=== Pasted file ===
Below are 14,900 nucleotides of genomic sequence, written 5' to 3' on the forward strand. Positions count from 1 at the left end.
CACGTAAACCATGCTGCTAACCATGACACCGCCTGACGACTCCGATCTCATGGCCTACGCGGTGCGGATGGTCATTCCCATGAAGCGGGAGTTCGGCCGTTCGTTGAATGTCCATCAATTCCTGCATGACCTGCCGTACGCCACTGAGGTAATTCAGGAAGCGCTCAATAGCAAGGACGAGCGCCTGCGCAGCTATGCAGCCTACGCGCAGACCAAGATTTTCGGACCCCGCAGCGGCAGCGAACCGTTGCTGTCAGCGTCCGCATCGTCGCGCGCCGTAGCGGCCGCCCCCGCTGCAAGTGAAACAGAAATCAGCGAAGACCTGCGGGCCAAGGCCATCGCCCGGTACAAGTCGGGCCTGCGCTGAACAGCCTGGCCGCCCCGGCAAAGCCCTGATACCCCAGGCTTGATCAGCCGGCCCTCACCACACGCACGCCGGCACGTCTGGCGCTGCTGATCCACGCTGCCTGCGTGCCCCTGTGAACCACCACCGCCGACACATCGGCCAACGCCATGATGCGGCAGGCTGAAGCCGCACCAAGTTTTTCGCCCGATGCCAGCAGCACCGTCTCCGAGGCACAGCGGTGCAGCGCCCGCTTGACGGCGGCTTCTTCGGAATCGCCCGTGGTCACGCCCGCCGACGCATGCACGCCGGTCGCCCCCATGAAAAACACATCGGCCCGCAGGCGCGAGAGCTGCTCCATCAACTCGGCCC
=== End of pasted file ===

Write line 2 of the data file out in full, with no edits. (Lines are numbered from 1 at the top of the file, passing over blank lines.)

CACGTAAACCATGCTGCTAACCATGACACCGCCTGACGACTCCGATCTCATGGCCTACGCGGTGCGGATGGTCATTCCCATGAAGCGGGAGTTCGGCCGTTCGTTGAATGTCCATCAATTCCTGCATGACCTGCCGTACGCCACTGAGGTAATTCAGGAAGCGCTCAATAGCAAGGACGAGCGCCTGCGCAGCTATGCAGCCTACGCGCAGACCAAGATTTTCGGACCCCGCAGCGGCAGCGAACCGTTGCTGTCAGCGTCCGCATCGTCGCGCGCCGTAGCGGCCGCCCCCGCTGCAAGTGAAACAGAAATCAGCGAAGACCTGCGGGCCAAGGCCATCGCCCGGTACAAGTCGGGCCTGCGCTGAACAGCCTGGCCGCCCCGGCAAAGCCCTGATACCCCAGGCTTGATCAGCCGGCCCTCACCACACGCACGCCGGCACGTCTGGCGCTGCTGATCCACGCTGCCTGCGTGCCCCTGTGAACCACCACCGCCGACACATCGGCCAACGCCATGATGCGGCAGGCTGAAGCCGCACCAAGTTTTTCGCCCGATGCCAGCAGCACCGTCTCCGAGGCACAGCGGTGCAGCGCCCGCTTGACGGCGGCTTCTTCGGAATCGCCCGTGGTCACGCCCGCCGACGCATGCACGCCGGTCGCCCCCATGAAAAACACATCGGCCCGCAGGCGCGAGAGCTGCTCCATCAACTCGGCCC